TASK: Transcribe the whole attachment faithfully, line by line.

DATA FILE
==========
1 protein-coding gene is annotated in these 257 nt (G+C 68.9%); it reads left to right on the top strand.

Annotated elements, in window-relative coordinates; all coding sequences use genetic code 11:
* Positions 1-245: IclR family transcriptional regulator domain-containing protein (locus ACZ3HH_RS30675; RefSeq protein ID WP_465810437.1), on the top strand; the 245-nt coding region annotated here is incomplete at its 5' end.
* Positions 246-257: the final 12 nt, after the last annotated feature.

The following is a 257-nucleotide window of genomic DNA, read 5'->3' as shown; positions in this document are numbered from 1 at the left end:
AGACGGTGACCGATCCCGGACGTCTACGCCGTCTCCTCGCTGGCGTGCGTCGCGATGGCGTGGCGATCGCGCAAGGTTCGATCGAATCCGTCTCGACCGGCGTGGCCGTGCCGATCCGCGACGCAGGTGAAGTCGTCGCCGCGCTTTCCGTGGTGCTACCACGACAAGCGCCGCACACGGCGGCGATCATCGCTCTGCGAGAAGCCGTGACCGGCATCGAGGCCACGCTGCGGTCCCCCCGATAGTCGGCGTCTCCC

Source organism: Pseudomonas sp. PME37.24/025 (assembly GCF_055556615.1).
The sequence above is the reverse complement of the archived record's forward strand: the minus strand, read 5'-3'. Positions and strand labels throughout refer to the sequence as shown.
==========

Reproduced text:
1 protein-coding gene is annotated in these 257 nt (G+C 68.9%); it reads left to right on the top strand.

Annotated elements, in window-relative coordinates; all coding sequences use genetic code 11:
* Positions 1-245: IclR family transcriptional regulator domain-containing protein (locus ACZ3HH_RS30675; RefSeq protein ID WP_465810437.1), on the top strand; the 245-nt coding region annotated here is incomplete at its 5' end.
* Positions 246-257: the final 12 nt, after the last annotated feature.

The following is a 257-nucleotide window of genomic DNA, read 5'->3' as shown; positions in this document are numbered from 1 at the left end:
AGACGGTGACCGATCCCGGACGTCTACGCCGTCTCCTCGCTGGCGTGCGTCGCGATGGCGTGGCGATCGCGCAAGGTTCGATCGAATCCGTCTCGACCGGCGTGGCCGTGCCGATCCGCGACGCAGGTGAAGTCGTCGCCGCGCTTTCCGTGGTGCTACCACGACAAGCGCCGCACACGGCGGCGATCATCGCTCTGCGAGAAGCCGTGACCGGCATCGAGGCCACGCTGCGGTCCCCCCGATAGTCGGCGTCTCCC

Source organism: Pseudomonas sp. PME37.24/025 (assembly GCF_055556615.1).
The sequence above is the reverse complement of the archived record's forward strand: the minus strand, read 5'-3'. Positions and strand labels throughout refer to the sequence as shown.